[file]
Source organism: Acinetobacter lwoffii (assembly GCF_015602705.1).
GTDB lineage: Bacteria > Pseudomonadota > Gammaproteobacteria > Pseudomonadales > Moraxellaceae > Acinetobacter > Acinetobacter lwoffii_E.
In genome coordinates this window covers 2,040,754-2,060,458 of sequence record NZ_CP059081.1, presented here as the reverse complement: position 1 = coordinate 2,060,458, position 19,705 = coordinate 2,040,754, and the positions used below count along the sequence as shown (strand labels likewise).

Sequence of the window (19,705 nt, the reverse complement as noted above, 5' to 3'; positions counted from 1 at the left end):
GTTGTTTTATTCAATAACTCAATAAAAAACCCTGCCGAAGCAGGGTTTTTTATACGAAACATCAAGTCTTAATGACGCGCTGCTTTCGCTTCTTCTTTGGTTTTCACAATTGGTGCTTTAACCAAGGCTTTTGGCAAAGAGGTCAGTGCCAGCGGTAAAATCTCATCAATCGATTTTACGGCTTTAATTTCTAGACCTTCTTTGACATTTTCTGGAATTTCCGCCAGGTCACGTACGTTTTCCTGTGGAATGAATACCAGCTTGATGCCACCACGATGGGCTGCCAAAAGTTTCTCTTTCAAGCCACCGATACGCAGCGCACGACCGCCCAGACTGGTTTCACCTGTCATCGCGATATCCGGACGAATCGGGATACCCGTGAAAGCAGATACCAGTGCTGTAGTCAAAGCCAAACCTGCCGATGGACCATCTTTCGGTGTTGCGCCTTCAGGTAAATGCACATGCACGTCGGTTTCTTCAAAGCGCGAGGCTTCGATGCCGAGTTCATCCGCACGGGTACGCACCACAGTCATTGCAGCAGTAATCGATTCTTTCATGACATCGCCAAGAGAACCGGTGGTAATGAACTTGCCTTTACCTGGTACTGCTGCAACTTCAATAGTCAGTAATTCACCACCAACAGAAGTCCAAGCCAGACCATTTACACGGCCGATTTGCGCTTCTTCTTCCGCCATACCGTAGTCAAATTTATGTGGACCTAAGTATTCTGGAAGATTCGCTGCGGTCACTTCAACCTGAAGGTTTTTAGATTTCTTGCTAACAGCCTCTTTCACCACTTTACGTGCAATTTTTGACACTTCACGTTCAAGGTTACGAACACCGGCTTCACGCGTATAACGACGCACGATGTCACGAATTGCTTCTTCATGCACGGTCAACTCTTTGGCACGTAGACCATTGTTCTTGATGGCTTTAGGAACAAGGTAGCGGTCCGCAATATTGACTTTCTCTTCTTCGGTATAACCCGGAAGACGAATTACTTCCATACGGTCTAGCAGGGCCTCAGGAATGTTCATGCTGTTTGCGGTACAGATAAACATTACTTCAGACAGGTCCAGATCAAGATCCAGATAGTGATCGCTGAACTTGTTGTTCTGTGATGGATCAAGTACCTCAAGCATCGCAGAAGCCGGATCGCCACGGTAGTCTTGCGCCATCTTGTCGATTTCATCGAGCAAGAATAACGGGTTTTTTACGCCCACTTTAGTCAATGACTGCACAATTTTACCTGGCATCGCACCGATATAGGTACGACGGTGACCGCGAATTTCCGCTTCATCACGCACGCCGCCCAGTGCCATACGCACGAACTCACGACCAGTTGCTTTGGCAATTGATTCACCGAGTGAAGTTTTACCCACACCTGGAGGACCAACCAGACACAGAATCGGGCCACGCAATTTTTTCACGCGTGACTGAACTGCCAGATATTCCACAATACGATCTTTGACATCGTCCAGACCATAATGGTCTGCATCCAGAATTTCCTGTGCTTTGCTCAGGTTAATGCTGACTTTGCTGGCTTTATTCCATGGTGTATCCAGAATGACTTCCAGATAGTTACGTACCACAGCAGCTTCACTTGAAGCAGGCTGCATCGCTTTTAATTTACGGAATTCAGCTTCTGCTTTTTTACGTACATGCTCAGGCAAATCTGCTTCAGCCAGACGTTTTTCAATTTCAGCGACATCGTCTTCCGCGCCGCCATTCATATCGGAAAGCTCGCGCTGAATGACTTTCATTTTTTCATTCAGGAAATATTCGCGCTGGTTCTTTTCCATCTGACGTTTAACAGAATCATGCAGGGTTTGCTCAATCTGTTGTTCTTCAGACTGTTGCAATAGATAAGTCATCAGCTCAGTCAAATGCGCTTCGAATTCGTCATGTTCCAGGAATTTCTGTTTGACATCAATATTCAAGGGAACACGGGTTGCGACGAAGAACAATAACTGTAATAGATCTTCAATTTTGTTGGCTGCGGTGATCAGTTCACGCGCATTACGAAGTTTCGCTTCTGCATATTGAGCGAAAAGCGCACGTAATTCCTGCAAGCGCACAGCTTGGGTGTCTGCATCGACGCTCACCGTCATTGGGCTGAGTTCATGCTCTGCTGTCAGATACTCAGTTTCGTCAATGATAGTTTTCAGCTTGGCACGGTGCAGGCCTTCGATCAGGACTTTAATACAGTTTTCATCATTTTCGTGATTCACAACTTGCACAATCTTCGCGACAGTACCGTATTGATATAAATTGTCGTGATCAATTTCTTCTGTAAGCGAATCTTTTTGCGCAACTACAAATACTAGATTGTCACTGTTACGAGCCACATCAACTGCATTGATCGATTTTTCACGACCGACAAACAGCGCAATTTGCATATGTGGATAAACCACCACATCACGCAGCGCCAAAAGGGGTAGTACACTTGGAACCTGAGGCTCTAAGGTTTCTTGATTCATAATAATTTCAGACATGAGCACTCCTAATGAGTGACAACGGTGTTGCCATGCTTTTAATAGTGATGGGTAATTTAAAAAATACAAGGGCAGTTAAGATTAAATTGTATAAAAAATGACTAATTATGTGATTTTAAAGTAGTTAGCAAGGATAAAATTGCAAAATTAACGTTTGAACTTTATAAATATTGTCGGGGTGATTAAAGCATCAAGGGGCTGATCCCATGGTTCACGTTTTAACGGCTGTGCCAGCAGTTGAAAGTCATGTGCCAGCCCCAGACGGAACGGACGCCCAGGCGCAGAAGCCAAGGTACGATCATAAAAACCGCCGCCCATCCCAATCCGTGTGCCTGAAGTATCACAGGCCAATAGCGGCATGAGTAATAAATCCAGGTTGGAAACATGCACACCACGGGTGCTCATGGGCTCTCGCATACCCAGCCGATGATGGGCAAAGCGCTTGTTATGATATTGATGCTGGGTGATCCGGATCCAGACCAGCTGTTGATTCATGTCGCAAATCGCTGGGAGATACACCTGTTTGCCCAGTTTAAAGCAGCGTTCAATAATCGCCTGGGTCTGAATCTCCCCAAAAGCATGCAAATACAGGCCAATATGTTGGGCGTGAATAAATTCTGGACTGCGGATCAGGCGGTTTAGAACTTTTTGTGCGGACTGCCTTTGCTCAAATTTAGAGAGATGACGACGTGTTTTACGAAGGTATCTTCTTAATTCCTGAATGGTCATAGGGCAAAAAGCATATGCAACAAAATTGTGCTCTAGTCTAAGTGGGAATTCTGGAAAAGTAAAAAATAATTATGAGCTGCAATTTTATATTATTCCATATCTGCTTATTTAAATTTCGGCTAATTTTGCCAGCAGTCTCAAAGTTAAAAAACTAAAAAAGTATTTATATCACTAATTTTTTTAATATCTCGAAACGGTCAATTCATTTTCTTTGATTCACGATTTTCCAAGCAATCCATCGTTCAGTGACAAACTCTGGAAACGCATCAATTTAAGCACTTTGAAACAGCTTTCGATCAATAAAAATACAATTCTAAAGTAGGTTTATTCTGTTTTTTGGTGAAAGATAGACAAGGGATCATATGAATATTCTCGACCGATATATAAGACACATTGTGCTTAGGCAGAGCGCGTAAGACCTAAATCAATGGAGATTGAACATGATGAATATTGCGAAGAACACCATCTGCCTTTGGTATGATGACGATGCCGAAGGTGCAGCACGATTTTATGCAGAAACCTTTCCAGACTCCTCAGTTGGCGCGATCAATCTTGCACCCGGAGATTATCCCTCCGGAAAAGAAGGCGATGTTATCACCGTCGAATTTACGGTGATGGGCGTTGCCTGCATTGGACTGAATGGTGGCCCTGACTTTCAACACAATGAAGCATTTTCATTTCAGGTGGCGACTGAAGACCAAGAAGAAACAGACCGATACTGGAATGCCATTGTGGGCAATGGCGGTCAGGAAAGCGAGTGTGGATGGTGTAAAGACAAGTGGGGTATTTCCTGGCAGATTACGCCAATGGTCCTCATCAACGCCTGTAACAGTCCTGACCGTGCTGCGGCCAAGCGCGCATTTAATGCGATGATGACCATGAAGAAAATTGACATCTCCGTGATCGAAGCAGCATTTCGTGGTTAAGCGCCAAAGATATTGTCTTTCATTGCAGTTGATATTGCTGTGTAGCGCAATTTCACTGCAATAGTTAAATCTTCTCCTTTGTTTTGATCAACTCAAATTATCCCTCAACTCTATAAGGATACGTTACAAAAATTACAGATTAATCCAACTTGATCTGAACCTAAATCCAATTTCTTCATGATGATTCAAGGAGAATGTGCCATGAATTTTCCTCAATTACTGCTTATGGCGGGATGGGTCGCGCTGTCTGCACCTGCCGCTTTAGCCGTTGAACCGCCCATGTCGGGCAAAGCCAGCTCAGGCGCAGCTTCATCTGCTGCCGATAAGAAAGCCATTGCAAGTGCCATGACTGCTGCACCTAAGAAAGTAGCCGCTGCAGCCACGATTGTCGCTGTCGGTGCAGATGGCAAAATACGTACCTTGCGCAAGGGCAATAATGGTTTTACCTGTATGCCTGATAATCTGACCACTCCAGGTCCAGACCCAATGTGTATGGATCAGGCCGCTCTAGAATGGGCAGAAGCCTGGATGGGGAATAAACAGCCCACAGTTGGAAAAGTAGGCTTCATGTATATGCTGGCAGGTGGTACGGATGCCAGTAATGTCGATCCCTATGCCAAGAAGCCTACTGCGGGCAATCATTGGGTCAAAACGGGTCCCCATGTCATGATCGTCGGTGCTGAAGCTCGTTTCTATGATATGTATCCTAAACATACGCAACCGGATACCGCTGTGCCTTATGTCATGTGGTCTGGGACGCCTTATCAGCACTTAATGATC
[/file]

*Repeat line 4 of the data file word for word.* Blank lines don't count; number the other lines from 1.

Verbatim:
Sequence of the window (19,705 nt, the reverse complement as noted above, 5' to 3'; positions counted from 1 at the left end):